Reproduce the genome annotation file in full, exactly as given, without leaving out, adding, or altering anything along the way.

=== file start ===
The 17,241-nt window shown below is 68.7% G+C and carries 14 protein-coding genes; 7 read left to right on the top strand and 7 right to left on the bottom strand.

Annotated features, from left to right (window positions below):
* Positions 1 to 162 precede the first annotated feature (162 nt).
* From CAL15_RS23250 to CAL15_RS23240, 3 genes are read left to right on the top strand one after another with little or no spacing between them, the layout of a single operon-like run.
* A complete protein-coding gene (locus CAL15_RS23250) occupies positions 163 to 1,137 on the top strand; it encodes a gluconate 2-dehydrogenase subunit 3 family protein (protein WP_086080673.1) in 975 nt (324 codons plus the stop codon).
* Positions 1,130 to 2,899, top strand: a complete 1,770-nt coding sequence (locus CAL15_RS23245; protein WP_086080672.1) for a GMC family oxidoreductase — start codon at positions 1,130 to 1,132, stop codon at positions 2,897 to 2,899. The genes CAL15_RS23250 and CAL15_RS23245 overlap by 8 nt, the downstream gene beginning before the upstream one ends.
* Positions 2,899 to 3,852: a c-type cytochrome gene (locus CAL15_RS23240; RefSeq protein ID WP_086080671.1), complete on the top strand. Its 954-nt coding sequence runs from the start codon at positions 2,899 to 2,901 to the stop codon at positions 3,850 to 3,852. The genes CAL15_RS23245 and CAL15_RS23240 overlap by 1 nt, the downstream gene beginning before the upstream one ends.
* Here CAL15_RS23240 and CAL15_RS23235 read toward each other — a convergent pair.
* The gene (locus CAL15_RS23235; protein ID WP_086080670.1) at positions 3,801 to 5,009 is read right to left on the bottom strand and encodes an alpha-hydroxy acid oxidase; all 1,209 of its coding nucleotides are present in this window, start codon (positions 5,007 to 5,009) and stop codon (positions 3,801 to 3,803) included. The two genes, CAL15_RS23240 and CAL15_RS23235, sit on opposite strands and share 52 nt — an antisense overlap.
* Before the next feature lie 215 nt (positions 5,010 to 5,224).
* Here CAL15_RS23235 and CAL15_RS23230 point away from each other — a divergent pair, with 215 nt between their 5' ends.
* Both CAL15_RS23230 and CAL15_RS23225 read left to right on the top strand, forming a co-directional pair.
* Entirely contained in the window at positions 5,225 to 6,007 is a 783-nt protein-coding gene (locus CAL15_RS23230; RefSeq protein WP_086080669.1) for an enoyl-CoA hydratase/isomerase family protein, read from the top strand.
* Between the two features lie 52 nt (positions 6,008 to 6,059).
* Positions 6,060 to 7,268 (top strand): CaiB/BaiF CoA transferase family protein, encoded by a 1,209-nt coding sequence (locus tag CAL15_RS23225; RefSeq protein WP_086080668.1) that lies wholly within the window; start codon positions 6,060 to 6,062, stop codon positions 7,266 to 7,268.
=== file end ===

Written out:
The 17,241-nt window shown below is 68.7% G+C and carries 14 protein-coding genes; 7 read left to right on the top strand and 7 right to left on the bottom strand.

Annotated features, from left to right (window positions below):
* Positions 1 to 162 precede the first annotated feature (162 nt).
* From CAL15_RS23250 to CAL15_RS23240, 3 genes are read left to right on the top strand one after another with little or no spacing between them, the layout of a single operon-like run.
* A complete protein-coding gene (locus CAL15_RS23250) occupies positions 163 to 1,137 on the top strand; it encodes a gluconate 2-dehydrogenase subunit 3 family protein (protein WP_086080673.1) in 975 nt (324 codons plus the stop codon).
* Positions 1,130 to 2,899, top strand: a complete 1,770-nt coding sequence (locus CAL15_RS23245; protein WP_086080672.1) for a GMC family oxidoreductase — start codon at positions 1,130 to 1,132, stop codon at positions 2,897 to 2,899. The genes CAL15_RS23250 and CAL15_RS23245 overlap by 8 nt, the downstream gene beginning before the upstream one ends.
* Positions 2,899 to 3,852: a c-type cytochrome gene (locus CAL15_RS23240; RefSeq protein ID WP_086080671.1), complete on the top strand. Its 954-nt coding sequence runs from the start codon at positions 2,899 to 2,901 to the stop codon at positions 3,850 to 3,852. The genes CAL15_RS23245 and CAL15_RS23240 overlap by 1 nt, the downstream gene beginning before the upstream one ends.
* Here CAL15_RS23240 and CAL15_RS23235 read toward each other — a convergent pair.
* The gene (locus CAL15_RS23235; protein ID WP_086080670.1) at positions 3,801 to 5,009 is read right to left on the bottom strand and encodes an alpha-hydroxy acid oxidase; all 1,209 of its coding nucleotides are present in this window, start codon (positions 5,007 to 5,009) and stop codon (positions 3,801 to 3,803) included. The two genes, CAL15_RS23240 and CAL15_RS23235, sit on opposite strands and share 52 nt — an antisense overlap.
* Before the next feature lie 215 nt (positions 5,010 to 5,224).
* Here CAL15_RS23235 and CAL15_RS23230 point away from each other — a divergent pair, with 215 nt between their 5' ends.
* Both CAL15_RS23230 and CAL15_RS23225 read left to right on the top strand, forming a co-directional pair.
* Entirely contained in the window at positions 5,225 to 6,007 is a 783-nt protein-coding gene (locus CAL15_RS23230; RefSeq protein WP_086080669.1) for an enoyl-CoA hydratase/isomerase family protein, read from the top strand.
* Between the two features lie 52 nt (positions 6,008 to 6,059).
* Positions 6,060 to 7,268 (top strand): CaiB/BaiF CoA transferase family protein, encoded by a 1,209-nt coding sequence (locus tag CAL15_RS23225; RefSeq protein WP_086080668.1) that lies wholly within the window; start codon positions 6,060 to 6,062, stop codon positions 7,266 to 7,268.